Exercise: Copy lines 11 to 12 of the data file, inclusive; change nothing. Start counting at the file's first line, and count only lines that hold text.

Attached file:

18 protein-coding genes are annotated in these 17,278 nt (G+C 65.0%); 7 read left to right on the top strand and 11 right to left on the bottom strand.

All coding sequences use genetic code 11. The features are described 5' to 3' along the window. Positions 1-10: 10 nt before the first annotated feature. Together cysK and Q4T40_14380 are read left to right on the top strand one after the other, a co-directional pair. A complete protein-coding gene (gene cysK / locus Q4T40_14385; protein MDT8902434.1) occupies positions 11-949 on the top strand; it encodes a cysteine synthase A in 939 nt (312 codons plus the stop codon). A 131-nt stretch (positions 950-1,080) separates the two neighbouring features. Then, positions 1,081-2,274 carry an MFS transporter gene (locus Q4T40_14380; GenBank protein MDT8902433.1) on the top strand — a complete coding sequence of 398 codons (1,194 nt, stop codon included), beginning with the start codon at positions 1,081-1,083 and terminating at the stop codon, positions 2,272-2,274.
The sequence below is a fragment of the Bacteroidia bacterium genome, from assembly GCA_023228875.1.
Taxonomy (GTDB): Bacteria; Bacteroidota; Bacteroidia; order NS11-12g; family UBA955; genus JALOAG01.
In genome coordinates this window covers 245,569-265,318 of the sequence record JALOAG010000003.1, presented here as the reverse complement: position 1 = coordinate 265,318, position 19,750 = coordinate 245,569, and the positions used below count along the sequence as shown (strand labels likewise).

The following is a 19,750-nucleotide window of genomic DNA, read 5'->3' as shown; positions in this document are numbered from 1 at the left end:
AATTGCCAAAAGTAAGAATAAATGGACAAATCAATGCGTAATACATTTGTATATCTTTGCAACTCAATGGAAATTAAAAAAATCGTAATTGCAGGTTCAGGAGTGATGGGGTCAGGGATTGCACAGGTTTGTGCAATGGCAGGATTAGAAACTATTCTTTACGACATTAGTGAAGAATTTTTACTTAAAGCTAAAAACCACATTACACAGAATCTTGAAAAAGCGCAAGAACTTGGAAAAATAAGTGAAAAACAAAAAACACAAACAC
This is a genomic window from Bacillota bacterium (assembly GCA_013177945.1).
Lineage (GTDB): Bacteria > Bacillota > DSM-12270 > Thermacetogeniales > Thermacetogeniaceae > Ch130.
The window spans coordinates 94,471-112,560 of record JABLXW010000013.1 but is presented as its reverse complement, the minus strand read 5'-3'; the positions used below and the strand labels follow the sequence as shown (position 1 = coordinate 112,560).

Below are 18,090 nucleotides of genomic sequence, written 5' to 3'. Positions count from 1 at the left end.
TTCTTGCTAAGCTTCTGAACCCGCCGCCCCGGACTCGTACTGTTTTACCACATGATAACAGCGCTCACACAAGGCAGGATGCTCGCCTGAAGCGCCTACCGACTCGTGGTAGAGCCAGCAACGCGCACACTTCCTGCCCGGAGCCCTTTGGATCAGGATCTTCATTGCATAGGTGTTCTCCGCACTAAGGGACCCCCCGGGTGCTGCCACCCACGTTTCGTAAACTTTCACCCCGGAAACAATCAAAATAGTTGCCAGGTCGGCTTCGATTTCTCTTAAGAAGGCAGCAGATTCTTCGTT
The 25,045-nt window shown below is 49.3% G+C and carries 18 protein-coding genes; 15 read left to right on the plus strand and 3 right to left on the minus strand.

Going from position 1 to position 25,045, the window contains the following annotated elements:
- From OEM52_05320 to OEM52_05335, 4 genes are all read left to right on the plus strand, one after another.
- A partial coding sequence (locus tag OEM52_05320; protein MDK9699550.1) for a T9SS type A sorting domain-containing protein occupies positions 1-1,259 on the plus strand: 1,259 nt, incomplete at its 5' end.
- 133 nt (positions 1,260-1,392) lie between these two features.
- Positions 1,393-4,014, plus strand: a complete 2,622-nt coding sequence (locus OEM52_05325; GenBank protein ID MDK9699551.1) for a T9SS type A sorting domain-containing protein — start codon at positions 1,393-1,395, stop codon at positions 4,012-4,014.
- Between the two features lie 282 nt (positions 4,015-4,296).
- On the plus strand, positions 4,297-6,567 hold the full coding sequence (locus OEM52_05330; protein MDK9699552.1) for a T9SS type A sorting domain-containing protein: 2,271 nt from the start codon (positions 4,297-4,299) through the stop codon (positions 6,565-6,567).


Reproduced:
Below are 18,090 nucleotides of genomic sequence, written 5' to 3'. Positions count from 1 at the left end.
TTCTTGCTAAGCTTCTGAACCCGCCGCCCCGGACTCGTACTGTTTTACCACATGATAACAGCGCTCACACAAGGCAGGATGCTCGCCTGAAGCGCCTACCGACTCGTGGTAGAGCCAGCAACGCGCACACTTCCTGCCCGGAGCCCTTTGGATCAGGATCTTCATTGCATAGGTGTTCTCCGCACTAAGGGACCCCCCGGGTGCTGCCACCCACGTTTCGTAAACTTTCACCCCGGAAACAATCAAAATAGTTGCCAGGTCGGCTTCGATTTCTCTTAAGAAGGCAGCAGATTCTTCGTT